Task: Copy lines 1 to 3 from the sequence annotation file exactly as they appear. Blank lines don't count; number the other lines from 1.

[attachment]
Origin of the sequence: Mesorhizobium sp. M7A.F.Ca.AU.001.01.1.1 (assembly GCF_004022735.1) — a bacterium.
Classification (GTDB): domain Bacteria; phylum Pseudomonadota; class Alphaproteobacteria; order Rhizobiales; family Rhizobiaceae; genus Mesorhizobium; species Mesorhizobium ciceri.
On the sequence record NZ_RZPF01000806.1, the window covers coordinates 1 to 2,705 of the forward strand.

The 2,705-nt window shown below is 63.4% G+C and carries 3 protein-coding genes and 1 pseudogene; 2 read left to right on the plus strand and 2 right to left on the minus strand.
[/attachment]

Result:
Origin of the sequence: Mesorhizobium sp. M7A.F.Ca.AU.001.01.1.1 (assembly GCF_004022735.1) — a bacterium.
Classification (GTDB): domain Bacteria; phylum Pseudomonadota; class Alphaproteobacteria; order Rhizobiales; family Rhizobiaceae; genus Mesorhizobium; species Mesorhizobium ciceri.
On the sequence record NZ_RZPF01000806.1, the window covers coordinates 1 to 2,705 of the forward strand.